Following Sheila’s mother’s funeral, Dr Greene volunteers to take care of Sheila. She takes Sheila to her cottage on the coast. However, Greene finds that this does not remedy whatever is afflicting Sheila, but in fact makes it worse.
Critique: “There’s a moment in which all logic collapses”
Director Jorge Darnell had made several films before El juego del diablo (Devil’s Exorcist), though only one of these—the crime-drama One Way in 1973, an Italian coproduction starring Mimsy Farmer and Fernando Rey—had received any kind of international distribution. Darnell’s next film after Devil’s Exorcist, 1976’s quirky horror-comedy Tiempos duros para Drácula (“Hard Times for Dracula”), would be his last for twenty years—until he revived his career with his final picture, the courtroom drama Veredicto final (“Final Verdict”), in 1996. One Way, Devil’s Exorcist, and Tiempos duros para Drácula were apparently the only three of Darnell’s seven films on which he claimed a writing credit.
William Friedkin’s The Exorcist hadn’t been released in Spain until September of 1975. Juan Bosch’s film Exorcismo (Exorcism), released in March of the same year, was claimed by its writer and star Paul Naschy (Jacinto Molina) to have been written prior to the production of The Exorcist, though displays clear evidence of having been revised to capitalise on the international popularity of the Friedkin film. (See this writer’s article about Exorcismo for this website.)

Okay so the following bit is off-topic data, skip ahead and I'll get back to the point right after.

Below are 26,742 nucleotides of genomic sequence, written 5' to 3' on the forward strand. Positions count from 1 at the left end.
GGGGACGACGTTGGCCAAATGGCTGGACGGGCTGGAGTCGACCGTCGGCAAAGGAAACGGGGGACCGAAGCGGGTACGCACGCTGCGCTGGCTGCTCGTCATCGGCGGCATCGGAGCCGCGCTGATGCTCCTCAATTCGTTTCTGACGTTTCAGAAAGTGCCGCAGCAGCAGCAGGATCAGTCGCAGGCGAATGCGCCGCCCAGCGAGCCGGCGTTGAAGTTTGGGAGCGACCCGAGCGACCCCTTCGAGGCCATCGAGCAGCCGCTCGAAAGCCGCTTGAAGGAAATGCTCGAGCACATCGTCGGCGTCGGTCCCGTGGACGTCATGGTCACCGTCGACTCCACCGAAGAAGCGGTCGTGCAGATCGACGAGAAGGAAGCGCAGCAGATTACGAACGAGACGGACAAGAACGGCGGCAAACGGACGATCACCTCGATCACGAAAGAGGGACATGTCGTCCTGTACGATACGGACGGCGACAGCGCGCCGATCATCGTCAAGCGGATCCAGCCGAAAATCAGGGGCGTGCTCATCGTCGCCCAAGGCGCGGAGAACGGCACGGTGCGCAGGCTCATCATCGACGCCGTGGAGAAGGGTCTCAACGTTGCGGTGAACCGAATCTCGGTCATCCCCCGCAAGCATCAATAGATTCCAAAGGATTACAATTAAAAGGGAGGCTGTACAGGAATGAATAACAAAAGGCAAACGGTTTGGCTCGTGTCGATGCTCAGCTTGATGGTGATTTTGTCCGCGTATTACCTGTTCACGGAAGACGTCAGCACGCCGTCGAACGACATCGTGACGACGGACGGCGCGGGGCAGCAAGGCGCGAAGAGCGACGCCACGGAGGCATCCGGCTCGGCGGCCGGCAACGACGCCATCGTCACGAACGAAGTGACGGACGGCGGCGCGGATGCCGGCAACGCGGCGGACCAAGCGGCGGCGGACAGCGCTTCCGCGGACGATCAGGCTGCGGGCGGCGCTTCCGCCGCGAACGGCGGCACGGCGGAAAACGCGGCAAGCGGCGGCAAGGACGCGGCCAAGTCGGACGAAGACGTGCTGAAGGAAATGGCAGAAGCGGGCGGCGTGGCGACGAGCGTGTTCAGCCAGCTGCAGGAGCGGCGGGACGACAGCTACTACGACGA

El juego del diablo, released in 1975 (though the exact month of the film’s domestic theatrical release is unclear—so whether its release was before or after Exorcismo is impossible to determine), seems even more overtly modelled on The Exorcist. However, there is one key difference: though retitled Devil’s Exorcist outside Spain, El juego del diablo features neither an exorcist nor an exorcism. In fact, though Sheila is clearly suffering from demonic possession, the notion of possession is not mentioned at all—and unlike many Eurocult films about diabolical possession, features no role for a priest. (Generally, these films feature a Catholic priest and a scientist in dialogue about the causes of the possessed individual’s strange behaviour; but there is no such plot contrivance in Devil’s Exorcist.)